Life at the Top – Two Liberty Place – Cole Hamels

More than 40 stories above the streets of Center City, Cole and Heidi Hamels, Richie Sambora, Andre Iguodala and a host of other bold-face names are living side by side in swanky Two Liberty Place. But is the city’s new high-flying condo culture all it’s cracked up to be? Our writer crashed the party to find out

“Hiiiiii,” Heidi Hamels says in a kittenish singsong, opening the door to her sun-splashed apartment on the 44th floor of Two Liberty Place as her fluffy white Maltese teacup attempts to wriggle free from under her right arm. “So nice to see you again. Come in, come in.”

We met — briefly — in the elevator last week, during my third day living in the city’s most high-profile condo building. Crafted from the template of all pro athletes’ wives, Heidi is young and pretty and delicate and, of course, blond. She wears a frilly peasant top and jeans, and even though she pads barefoot across the highly burnished wood floors of the sprawling three-bedroom, three-and-a-half-bath condo she shares with her husband, Phillies ace pitcher Cole, her steps still manage to echo slightly throughout the space. It’s that big. Like, airplane-hangar big.

Cole leaps up from the massive overstuffed beige sectional that anchors the living room and waves me in, emitting, even in a casual t-shirt, jeans and sneakers, the slouchy elegance that separates star athletes from mere jocks. Heidi is, of course, a celebrity in her own right, or at least in the right of what passes for stardom in the age of Us Weekly; she was a finalist on the sixth season of the reality show Survivor, where she famously doffed her clothes during one challenge in exchange for some peanut butter and Oreos. It is this combined star power that has made Cole and Heidi the Prince Philip and Princess Aurora of the Residences at Two Liberty Place, the castle in the sky at 16th and Chestnut.

I haven’t been sitting more than three minutes when I begin to feel like I’ve tumbled through the looking glass — or at least the flat-screen — into an infomercial. I suspect Cole and Heidi do this sort of thing a lot, getting paraded out for journalists, prospective buyers, general glommers-on. Cole is especially good, his sales pitch as razor-sharp as his fastball. The message conveyed is simple, if not directly stated: Two Liberty is the condominium building for the Beautiful People. And, more importantly, the people who aspire to be Beautiful.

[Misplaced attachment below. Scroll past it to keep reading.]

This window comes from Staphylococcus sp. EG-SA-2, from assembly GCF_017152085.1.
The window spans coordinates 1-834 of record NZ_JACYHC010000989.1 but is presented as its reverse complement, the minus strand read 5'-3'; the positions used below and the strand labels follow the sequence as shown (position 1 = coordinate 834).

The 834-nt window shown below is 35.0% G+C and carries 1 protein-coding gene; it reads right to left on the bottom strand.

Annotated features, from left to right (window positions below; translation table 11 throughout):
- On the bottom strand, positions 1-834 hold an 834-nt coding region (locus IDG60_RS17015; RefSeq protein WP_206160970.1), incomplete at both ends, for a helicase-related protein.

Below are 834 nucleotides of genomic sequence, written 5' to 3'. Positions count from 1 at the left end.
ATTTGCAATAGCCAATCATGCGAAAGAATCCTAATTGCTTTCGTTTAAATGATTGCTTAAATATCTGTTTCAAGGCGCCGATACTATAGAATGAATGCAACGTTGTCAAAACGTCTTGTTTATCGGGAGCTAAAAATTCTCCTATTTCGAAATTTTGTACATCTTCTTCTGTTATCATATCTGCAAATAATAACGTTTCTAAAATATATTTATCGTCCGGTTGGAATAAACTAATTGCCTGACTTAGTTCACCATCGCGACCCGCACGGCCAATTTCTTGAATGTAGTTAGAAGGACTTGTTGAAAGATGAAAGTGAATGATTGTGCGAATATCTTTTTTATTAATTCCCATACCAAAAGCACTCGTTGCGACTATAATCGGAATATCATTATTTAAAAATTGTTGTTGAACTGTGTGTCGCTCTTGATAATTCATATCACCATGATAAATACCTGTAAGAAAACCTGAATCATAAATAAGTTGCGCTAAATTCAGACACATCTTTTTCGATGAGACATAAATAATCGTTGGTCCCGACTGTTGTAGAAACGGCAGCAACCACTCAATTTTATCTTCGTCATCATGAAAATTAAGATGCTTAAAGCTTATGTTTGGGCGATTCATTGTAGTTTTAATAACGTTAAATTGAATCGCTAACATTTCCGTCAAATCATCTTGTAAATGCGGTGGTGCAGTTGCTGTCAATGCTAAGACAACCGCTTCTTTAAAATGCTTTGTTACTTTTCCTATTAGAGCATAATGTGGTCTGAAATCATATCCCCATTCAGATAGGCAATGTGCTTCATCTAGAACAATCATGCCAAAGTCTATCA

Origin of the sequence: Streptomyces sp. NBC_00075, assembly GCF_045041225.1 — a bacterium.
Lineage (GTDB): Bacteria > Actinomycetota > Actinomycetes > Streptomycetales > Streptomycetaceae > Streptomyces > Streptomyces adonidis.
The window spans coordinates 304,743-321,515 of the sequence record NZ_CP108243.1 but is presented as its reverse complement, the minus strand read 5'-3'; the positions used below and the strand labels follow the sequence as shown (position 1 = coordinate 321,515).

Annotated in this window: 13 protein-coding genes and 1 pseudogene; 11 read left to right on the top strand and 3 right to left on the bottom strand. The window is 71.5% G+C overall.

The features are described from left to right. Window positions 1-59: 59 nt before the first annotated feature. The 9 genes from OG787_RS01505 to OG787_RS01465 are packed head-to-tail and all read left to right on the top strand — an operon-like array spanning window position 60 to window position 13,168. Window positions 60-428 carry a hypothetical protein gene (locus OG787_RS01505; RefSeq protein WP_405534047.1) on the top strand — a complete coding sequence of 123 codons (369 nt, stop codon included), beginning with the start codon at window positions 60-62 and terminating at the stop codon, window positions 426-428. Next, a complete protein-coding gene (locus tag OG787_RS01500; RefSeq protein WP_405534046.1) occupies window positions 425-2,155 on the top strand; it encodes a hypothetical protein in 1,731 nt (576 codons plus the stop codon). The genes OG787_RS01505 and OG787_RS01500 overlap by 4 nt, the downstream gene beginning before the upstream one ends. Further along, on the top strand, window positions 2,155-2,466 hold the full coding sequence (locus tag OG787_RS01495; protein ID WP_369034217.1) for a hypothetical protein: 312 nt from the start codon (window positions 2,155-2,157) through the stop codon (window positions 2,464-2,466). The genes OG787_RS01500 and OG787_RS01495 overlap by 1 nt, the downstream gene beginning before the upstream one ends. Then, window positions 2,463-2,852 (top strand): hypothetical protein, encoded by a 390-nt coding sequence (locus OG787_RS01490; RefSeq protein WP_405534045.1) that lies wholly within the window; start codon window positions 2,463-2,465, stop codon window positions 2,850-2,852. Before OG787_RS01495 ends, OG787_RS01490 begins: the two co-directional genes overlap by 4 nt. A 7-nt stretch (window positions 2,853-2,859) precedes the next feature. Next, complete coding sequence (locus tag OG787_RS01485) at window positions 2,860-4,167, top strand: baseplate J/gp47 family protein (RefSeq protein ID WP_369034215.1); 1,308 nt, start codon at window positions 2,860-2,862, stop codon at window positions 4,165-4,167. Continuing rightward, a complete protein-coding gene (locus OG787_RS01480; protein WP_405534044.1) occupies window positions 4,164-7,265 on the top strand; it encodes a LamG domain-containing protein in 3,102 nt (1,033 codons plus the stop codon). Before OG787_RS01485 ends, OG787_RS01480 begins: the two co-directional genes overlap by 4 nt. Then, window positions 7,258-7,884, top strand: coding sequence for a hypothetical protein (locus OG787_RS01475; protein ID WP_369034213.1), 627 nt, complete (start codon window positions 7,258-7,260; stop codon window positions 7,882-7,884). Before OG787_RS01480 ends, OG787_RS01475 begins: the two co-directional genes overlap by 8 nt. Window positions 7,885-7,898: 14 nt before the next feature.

Last winter, a week after Heidi and Cole decided to leave their West Chester townhouse for city living, Cole’s agent, John Boggs, called Heidi and said, “I know a great place, and they’re looking for people like you.” When they saw Two Liberty, “It just took our breath away,” Cole tells me. “So we were like, ‘We don’t need to see anything else. This is exactly what we need and what we want.’ Every day, to wake up to this view, it’s absolutely amazing.”

Cue Heidi nodding. “I mean, they just make it so easy to live here.”

Back to you, Cole. “Moving into an area like this, we don’t know every little hot spot to go to, and just having a concierge at our fingertips, calling them up and — boom! — we have an itinerary of where to go. You know, this really brings seeing Philadelphia, experiencing Philadelphia, to a different level.” And so it goes, the Hamelses gushing like they’re shilling the ShamWow.

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  • Jack

    Who can seriously walk out of such a lavish condo and see the homeless sleeping on the sidewalks along 16th Street? Not what I would want to do. How does the City of Philadelphia justify this? The residences at Two Liberty Place can sell a condo for a million or more and have their residents live amongst the homeless. Maybe this will force our city officials to provide more/safer shelters for those without in order to not embarrass themselves, nah, I doubt it, just walk on by and ignore the problem, thats what they do best.

  • Ano

    Rich folks like privacy. I don’t think a Bill Gates would share a communal gym, even if it were lined with gold. I like privacy.